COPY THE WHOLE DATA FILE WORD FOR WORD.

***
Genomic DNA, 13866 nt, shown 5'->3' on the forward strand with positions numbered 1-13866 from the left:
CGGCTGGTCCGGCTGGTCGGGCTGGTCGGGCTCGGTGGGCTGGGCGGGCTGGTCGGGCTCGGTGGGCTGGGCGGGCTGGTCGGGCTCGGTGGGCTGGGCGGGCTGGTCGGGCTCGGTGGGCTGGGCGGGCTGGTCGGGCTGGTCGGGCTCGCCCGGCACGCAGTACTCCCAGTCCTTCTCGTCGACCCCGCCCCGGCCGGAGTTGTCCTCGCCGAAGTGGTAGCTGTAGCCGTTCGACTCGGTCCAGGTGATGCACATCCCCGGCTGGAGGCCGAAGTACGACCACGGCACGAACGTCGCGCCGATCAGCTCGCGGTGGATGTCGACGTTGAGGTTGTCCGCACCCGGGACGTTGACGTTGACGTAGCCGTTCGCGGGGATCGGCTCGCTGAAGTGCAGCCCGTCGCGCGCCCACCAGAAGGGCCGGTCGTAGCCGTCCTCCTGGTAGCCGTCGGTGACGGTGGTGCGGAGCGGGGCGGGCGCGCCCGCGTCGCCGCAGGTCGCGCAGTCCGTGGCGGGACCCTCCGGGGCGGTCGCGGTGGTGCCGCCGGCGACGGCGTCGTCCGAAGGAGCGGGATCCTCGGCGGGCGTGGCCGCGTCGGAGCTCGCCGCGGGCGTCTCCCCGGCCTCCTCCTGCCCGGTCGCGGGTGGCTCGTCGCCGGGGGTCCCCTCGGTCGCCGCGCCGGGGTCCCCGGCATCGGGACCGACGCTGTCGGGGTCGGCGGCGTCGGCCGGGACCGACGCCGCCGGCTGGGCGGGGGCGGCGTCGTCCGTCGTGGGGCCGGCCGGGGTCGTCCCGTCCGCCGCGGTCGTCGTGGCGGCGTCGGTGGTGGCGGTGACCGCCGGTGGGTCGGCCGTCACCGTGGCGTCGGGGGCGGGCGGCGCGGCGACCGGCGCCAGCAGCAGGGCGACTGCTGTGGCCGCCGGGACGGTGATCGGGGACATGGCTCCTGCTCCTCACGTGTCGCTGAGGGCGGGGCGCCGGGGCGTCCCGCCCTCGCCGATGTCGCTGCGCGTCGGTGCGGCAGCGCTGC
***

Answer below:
Genomic DNA, 13866 nt, shown 5'->3' on the forward strand with positions numbered 1-13866 from the left:
CGGCTGGTCCGGCTGGTCGGGCTGGTCGGGCTCGGTGGGCTGGGCGGGCTGGTCGGGCTCGGTGGGCTGGGCGGGCTGGTCGGGCTCGGTGGGCTGGGCGGGCTGGTCGGGCTCGGTGGGCTGGGCGGGCTGGTCGGGCTGGTCGGGCTCGCCCGGCACGCAGTACTCCCAGTCCTTCTCGTCGACCCCGCCCCGGCCGGAGTTGTCCTCGCCGAAGTGGTAGCTGTAGCCGTTCGACTCGGTCCAGGTGATGCACATCCCCGGCTGGAGGCCGAAGTACGACCACGGCACGAACGTCGCGCCGATCAGCTCGCGGTGGATGTCGACGTTGAGGTTGTCCGCACCCGGGACGTTGACGTTGACGTAGCCGTTCGCGGGGATCGGCTCGCTGAAGTGCAGCCCGTCGCGCGCCCACCAGAAGGGCCGGTCGTAGCCGTCCTCCTGGTAGCCGTCGGTGACGGTGGTGCGGAGCGGGGCGGGCGCGCCCGCGTCGCCGCAGGTCGCGCAGTCCGTGGCGGGACCCTCCGGGGCGGTCGCGGTGGTGCCGCCGGCGACGGCGTCGTCCGAAGGAGCGGGATCCTCGGCGGGCGTGGCCGCGTCGGAGCTCGCCGCGGGCGTCTCCCCGGCCTCCTCCTGCCCGGTCGCGGGTGGCTCGTCGCCGGGGGTCCCCTCGGTCGCCGCGCCGGGGTCCCCGGCATCGGGACCGACGCTGTCGGGGTCGGCGGCGTCGGCCGGGACCGACGCCGCCGGCTGGGCGGGGGCGGCGTCGTCCGTCGTGGGGCCGGCCGGGGTCGTCCCGTCCGCCGCGGTCGTCGTGGCGGCGTCGGTGGTGGCGGTGACCGCCGGTGGGTCGGCCGTCACCGTGGCGTCGGGGGCGGGCGGCGCGGCGACCGGCGCCAGCAGCAGGGCGACTGCTGTGGCCGCCGGGACGGTGATCGGGGACATGGCTCCTGCTCCTCACGTGTCGCTGAGGGCGGGGCGCCGGGGCGTCCCGCCCTCGCCGATGTCGCTGCGCGTCGGTGCGGCAGCGCTGC